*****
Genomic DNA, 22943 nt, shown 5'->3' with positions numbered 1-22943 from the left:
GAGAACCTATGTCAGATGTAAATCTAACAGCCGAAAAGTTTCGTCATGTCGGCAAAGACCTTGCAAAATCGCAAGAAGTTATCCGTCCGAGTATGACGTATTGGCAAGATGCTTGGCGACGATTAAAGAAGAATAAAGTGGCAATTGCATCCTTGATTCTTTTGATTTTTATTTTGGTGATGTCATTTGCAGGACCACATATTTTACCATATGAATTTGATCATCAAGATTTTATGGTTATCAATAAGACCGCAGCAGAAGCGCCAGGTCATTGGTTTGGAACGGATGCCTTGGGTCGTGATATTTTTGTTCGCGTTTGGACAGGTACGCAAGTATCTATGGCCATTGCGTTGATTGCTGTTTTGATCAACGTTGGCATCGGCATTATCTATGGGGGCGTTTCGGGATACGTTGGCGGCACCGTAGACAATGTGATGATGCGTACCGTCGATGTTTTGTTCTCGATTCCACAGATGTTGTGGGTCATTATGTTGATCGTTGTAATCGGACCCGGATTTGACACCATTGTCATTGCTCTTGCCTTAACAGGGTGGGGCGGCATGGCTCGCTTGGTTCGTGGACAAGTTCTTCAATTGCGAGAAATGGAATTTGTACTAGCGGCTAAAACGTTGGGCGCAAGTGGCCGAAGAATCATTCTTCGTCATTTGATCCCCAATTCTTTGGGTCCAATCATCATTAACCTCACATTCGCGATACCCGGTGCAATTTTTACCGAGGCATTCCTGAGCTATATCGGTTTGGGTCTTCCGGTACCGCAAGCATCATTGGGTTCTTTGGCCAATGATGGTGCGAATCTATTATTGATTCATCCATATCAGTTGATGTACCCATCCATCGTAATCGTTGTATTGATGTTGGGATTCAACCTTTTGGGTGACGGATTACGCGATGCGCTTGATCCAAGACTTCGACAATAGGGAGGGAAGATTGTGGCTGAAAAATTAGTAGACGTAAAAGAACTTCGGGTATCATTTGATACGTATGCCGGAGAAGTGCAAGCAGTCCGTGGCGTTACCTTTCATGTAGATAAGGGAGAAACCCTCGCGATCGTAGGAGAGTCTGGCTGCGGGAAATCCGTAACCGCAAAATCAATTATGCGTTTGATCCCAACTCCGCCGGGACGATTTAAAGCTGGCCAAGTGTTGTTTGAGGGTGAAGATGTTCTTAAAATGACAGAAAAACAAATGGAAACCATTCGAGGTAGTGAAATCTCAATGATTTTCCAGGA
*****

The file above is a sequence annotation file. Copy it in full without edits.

Genomic DNA, 22943 nt, shown 5'->3' with positions numbered 1-22943 from the left:
GAGAACCTATGTCAGATGTAAATCTAACAGCCGAAAAGTTTCGTCATGTCGGCAAAGACCTTGCAAAATCGCAAGAAGTTATCCGTCCGAGTATGACGTATTGGCAAGATGCTTGGCGACGATTAAAGAAGAATAAAGTGGCAATTGCATCCTTGATTCTTTTGATTTTTATTTTGGTGATGTCATTTGCAGGACCACATATTTTACCATATGAATTTGATCATCAAGATTTTATGGTTATCAATAAGACCGCAGCAGAAGCGCCAGGTCATTGGTTTGGAACGGATGCCTTGGGTCGTGATATTTTTGTTCGCGTTTGGACAGGTACGCAAGTATCTATGGCCATTGCGTTGATTGCTGTTTTGATCAACGTTGGCATCGGCATTATCTATGGGGGCGTTTCGGGATACGTTGGCGGCACCGTAGACAATGTGATGATGCGTACCGTCGATGTTTTGTTCTCGATTCCACAGATGTTGTGGGTCATTATGTTGATCGTTGTAATCGGACCCGGATTTGACACCATTGTCATTGCTCTTGCCTTAACAGGGTGGGGCGGCATGGCTCGCTTGGTTCGTGGACAAGTTCTTCAATTGCGAGAAATGGAATTTGTACTAGCGGCTAAAACGTTGGGCGCAAGTGGCCGAAGAATCATTCTTCGTCATTTGATCCCCAATTCTTTGGGTCCAATCATCATTAACCTCACATTCGCGATACCCGGTGCAATTTTTACCGAGGCATTCCTGAGCTATATCGGTTTGGGTCTTCCGGTACCGCAAGCATCATTGGGTTCTTTGGCCAATGATGGTGCGAATCTATTATTGATTCATCCATATCAGTTGATGTACCCATCCATCGTAATCGTTGTATTGATGTTGGGATTCAACCTTTTGGGTGACGGATTACGCGATGCGCTTGATCCAAGACTTCGACAATAGGGAGGGAAGATTGTGGCTGAAAAATTAGTAGACGTAAAAGAACTTCGGGTATCATTTGATACGTATGCCGGAGAAGTGCAAGCAGTCCGTGGCGTTACCTTTCATGTAGATAAGGGAGAAACCCTCGCGATCGTAGGAGAGTCTGGCTGCGGGAAATCCGTAACCGCAAAATCAATTATGCGTTTGATCCCAACTCCGCCGGGACGATTTAAAGCTGGCCAAGTGTTGTTTGAGGGTGAAGATGTTCTTAAAATGACAGAAAAACAAATGGAAACCATTCGAGGTAGTGAAATCTCAATGATTTTCCAGGA